Chew on this: The future of the Internet may well depend on a trade agency’s decision in a patent case about teeth.
The FCC’s historic net neutrality order may be a championing of Internet openness, but that openness may be at risk in another agency and another case. The case in question is called In re Certain Digital Models, and here are the facts. Align Technology owns patents on Invisalign plastic braces and sued a competitor, ClearCorrect, for patent infringement.* The venue is the International Trade Commission, a U.S. trade agency established by the 1930 Smoot-Hawley Tariff Act. The ITC normally has powers to block the importation of articles that infringe patents, copyrights, or other intellectual property.
But ClearCorrect doesn’t import any plastic braces into the United States. Instead, it generates a data file of instructions for manufacturing the braces and sends that file from Pakistan to a manufacturing center in Texas. The things entering the United States are not bits of plastic but bits of data.
This case forced the ITC to decide if its power to block the “importation of articles” extends to blocking data transmissions over the Internet. In a split decision from April 2014, a majority of the commissioners claimed that the word articles could include intangible objects, like data, and thus the commission now has the power to issue orders to block sending information online.
In other words, this government agency is giving itself the power to regulate online content. Besides being a strange move for a commission that usually deals with ships, planes, and ports of entry, this decision poses a direct threat to an open Internet. Internet openness—that is, the free flow of information across peoples and boundaries—has driven decades of technological innovation, free expression, and economic prosperity. These are benefits trumpeted by the FCC, legal scholars, and even, believe it or not, the ITC itself.
So it’s worrisome that the commission has decided to make itself the newest gatekeeper on Internet information flow. Every company that wants to introduce a new Web-based business model, and every person who wants to speak on the greatest soapbox known to the world, now has to wonder whether an ITC investigation looms on the horizon if someone doesn’t like what’s being said or shared. We’ve already seen examples of copyright assertions being used as a tool of censorship for web content, like the dentist who claimed that negative Yelp reviews were copyright infringements. If Yelp just happened to use an offshore server, all of those Yelp reviews could now be blocked by the ITC.
This is particularly true if your business or speech makes you a target of the Motion Picture Association of America, as the MPAA is working to invoke the commission’s newfound powers to seriously undermine the Internet. You might have missed the little legal memorandum commissioned by the MPAA in the midst of the December 2014 Sony leaks. Hidden among the celebrity gossip was a document detailing a strategy for the MPAA to persuade the ITC to order Internet service providers to block overseas websites of the MPAA’s choosing.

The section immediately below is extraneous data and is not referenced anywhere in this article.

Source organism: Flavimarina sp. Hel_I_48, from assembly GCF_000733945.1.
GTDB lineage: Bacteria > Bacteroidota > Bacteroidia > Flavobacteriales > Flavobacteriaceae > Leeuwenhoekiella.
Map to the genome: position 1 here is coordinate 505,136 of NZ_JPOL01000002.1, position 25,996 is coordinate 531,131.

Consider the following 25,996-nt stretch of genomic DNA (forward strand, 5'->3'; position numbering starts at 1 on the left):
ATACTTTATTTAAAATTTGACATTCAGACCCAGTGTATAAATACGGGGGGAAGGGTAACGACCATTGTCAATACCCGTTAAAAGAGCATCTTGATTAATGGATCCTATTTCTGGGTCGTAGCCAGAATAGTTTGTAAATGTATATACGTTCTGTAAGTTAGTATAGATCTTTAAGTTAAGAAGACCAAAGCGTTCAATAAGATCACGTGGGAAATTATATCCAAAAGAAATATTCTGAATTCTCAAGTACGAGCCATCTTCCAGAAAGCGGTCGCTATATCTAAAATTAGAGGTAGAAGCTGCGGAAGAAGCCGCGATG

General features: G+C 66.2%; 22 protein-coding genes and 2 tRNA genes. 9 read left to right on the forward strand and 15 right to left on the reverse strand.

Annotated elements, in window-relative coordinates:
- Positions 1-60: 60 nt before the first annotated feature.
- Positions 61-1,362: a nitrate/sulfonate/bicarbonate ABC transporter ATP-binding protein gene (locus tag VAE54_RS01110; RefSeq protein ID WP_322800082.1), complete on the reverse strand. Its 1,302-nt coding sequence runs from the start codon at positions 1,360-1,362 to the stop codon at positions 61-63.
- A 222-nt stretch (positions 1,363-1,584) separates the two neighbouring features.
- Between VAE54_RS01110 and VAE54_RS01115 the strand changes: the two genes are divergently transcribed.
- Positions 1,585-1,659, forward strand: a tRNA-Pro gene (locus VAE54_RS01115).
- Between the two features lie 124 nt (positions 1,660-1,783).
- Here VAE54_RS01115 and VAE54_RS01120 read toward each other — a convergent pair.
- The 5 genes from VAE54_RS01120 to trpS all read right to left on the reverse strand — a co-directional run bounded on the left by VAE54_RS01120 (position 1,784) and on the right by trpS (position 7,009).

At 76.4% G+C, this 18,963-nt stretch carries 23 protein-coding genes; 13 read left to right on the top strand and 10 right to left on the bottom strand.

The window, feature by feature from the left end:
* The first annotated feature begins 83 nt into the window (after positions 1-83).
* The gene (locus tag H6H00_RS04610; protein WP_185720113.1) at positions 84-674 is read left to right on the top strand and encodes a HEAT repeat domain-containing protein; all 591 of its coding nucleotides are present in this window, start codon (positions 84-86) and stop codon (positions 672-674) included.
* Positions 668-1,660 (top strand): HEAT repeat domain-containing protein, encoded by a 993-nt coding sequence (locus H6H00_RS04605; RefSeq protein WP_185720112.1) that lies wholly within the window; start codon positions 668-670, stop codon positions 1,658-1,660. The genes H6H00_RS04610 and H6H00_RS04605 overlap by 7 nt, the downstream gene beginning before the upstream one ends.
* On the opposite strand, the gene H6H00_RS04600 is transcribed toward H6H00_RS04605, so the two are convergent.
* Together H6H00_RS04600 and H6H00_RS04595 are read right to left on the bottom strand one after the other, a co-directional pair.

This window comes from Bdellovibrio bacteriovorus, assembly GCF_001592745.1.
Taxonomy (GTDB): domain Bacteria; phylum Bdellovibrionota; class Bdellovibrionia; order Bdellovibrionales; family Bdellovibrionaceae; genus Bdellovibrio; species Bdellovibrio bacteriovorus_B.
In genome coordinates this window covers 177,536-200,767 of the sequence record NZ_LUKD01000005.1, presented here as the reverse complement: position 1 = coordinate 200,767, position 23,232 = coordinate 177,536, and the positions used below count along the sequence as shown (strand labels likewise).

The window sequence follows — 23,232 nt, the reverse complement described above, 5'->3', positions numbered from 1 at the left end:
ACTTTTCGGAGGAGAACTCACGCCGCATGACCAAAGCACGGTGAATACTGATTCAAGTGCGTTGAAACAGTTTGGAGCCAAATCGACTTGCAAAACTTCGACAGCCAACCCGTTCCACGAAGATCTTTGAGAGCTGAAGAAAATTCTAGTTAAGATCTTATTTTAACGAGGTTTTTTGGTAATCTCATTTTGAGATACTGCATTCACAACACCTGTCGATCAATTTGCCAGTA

In the MPAA’s view, if your neighbor downloaded a pirated movie from a foreign website, then the association should be able to sue the neighbor’s ISP before the ITC for “importing” the film into the United States. Blocking a file on the Internet is technologically difficult, so the ITC would simply ask the ISP to block all of its customers from accessing the foreign website. The MPAA’s lawyers think the ITC would do this in view of the commission’s “very broad view of its authority.” So even if you were downloading legal content from that same website, suddenly you’re both cut off.
It is a frightening idea that anyone, not least the MPAA, could get a government order cutting off Americans’ access to websites. In fact, it was so frightening that it was the centerpiece of criticism when the MPAA suggested it back in 2011, in a bill called the Stop Online Piracy Act, or SOPA. SOPA was resoundingly shot down by the Internet community, technologists, and ultimately Congress. But now, it seems, the MPAA has found a way to revive one of the most maligned parts of that bill, the ISP-level site-blocking provision, through the backdoor of a trade agency.
When an agency hands itself new powers to block Internet content, it only invites abuse like the MPAA’s backdoor strategy. Public Knowledge, the organization we work for, and more than two dozen other groups, associations, and scholars are asking the commission to rethink the implications of its decision to claim authority to block Internet data. We’re hoping that the letter will help inspire Internet citizens to take action, too. Think about it—the free flow of information could be restricted because of a patent case about orthodontia. That’s something for the Internet to sink its teeth into.
*Correction, April 10, 2015: This post originally misstated that ClearCorrect is based in Pakistan. ClearCorrect is based in the United States, and it uses ClearCorrect Pakistan—which is not a ClearCorrect subsidiary—as a vendor.